Moto Guzzi World Days has always been an unmissable occasion for bikers and now makes its eagerly awaited comeback, ten years after the last edition. Tens of thousands of enthusiasts will arrive from every corner of the planet to enjoy a unique and unforgettable event, made possible thanks to the collaboration between Moto Guzzi, the Comitato Motoraduno Internazionale and the municipality of Mandello del Lario.


It was 15 March 1921 when the “Società Anonima Moto Guzzi” company was established, for the “manufacture and sale of motorcycles and any other activity related or linked to the metalworking industry”. That was the moment when the founders, Carlo Guzzi and Giorgio Parodi, chose the spread-winged eagle as the company logo, in memory of their comrade-in-arms Giovanni Ravelli. The trio had served together in the Royal Navy’s Aviation arm, where they had developed the idea of setting up a business to build innovative motorcycles once the war had ended. Ravelli died in 1919 during a test flight and his two friends decided to commemorate him with the symbol of the air division. The eagle has been the symbol of Moto Guzzi since then, and rapidly became a world-famous trademark.

This was the beginning of an industrial enterprise based in Mandello del Lario – in the factory where Moto Guzzi bikes are still manufactured today – that has gone down in the history of world motorcycling, producing bikes that have become part of the collective imagination: bikes like the GT 500 Norge (1928) ridden to the Arctic Circle by founder Carlo Guzzi’s brother Giuseppe, the Airone 250 (1939), the Galletto (1950), which powered mass motorization in the postwar period.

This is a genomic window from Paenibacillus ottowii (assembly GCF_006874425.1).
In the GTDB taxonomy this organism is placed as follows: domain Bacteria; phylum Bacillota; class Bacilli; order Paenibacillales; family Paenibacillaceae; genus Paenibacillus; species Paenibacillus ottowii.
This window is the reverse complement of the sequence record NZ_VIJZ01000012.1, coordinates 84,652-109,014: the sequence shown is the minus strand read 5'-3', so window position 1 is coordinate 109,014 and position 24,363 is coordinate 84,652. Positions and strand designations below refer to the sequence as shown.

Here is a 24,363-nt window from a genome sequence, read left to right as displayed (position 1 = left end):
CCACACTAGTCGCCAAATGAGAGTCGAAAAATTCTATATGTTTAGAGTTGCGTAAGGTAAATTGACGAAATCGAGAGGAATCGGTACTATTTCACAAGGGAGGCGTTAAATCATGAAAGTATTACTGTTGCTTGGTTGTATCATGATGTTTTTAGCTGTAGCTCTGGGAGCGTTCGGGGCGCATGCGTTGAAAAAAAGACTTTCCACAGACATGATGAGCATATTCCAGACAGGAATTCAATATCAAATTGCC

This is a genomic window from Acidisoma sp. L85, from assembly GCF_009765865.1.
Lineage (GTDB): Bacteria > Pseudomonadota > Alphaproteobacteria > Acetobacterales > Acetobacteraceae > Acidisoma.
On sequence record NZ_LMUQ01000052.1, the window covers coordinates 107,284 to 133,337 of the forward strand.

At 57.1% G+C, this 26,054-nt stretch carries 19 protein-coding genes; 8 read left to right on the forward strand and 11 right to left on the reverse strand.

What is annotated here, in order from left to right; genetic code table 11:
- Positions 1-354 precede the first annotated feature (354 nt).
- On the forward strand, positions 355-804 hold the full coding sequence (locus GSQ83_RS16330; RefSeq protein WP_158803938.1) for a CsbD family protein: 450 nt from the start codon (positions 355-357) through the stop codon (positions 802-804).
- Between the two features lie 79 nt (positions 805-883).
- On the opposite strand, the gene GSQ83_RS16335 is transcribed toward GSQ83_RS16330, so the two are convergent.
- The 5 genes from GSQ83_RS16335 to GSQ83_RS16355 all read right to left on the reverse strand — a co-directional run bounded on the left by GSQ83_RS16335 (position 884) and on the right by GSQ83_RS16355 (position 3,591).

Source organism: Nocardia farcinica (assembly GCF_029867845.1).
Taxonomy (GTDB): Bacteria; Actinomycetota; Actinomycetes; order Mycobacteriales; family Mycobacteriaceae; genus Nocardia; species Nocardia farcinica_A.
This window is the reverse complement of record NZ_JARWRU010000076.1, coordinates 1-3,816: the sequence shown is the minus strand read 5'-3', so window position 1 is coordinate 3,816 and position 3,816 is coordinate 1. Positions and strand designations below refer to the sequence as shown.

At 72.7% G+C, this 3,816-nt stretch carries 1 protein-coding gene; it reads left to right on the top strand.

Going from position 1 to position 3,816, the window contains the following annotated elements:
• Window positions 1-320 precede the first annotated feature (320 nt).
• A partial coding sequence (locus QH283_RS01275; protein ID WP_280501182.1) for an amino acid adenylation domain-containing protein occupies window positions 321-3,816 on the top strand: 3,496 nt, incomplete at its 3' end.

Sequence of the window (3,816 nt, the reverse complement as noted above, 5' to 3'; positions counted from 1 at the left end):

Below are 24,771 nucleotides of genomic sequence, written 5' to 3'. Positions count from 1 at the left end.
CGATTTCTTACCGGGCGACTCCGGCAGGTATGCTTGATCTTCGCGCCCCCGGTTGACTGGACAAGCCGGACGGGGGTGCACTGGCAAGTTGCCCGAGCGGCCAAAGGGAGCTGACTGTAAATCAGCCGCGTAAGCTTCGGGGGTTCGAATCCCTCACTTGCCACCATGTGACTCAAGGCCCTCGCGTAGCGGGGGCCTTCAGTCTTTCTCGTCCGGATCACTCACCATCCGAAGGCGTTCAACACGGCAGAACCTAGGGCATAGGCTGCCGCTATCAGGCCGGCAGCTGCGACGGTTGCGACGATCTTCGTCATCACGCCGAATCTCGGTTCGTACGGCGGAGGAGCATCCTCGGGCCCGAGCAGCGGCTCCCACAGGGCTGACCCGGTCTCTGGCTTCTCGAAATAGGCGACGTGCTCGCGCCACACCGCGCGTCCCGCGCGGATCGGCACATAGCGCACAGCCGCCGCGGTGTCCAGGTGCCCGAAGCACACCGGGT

The 1950s saw the debut of the wind tunnel – a world first in the motorcycle industry, and still open for visits today at the Mandello factory – the brainchild of a close-knit team of extraordinary engineers including Umberto Todero, Enrico Cantoni and a designer whose name would quickly acquire legendary status: Milan-born Giulio Cesare Carcano, father of the incredible Otto Cilindri, or V8, with a top speed of 285 km/hour (1955), and the prototypes that won 15 world speed titles and 11 Tourist Trophy titles between 1935 and 1957.

In the 1960s, after the lightweight two-wheelers Stornello and Dingo, Moto Guzzi brought out the 700 cc 90° V-twin engine with cardan shaft final drive, destined to become the symbol of the Mandello manufacturer on such legendary models as the V7 Special, the V7 Sport, the California and the Le Mans. The engine was consistently evolved on this architecture and today, flanked by cutting-edge electronic control features, powers the most popular Moto Guzzi two-wheelers, such as the V7 range, the V9 Roamer and Bobber, and the great V85TT tourer, the world’s first-ever classic enduro.

To celebrate the centenary, the entire Moto Guzzi range is also available in the special Centennial Livery, in an exclusive edition for 2021 only, inspired by the legendary Otto Cilindri racer.

Troy Siahaan
Troy Siahaan

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  • Mad4TheCrest Mad4TheCrest on Mar 17, 2021

    My very first 'big' bike was a Honda CX500, which had at its heart an engine that looked very much like a Guzzi engine, though water-cooled. I loved the look of Guzzi-style transverse twins, and still do. There wasn't a Guzzi dealer anywhere near me in those days, but now there is. So maybe i will have the real thing, finally. The 850cc motor in the TT is powerful enough and characterful enough, and if it finds its way undiminished into a more standard-style model, that could be my opportunity.

  • Stuki Moi Stuki Moi on Mar 17, 2021

    I wish manufactures would still experiment with 500cc V8s.......

    And that Guzzi would again build a somewhat "serious" Lemans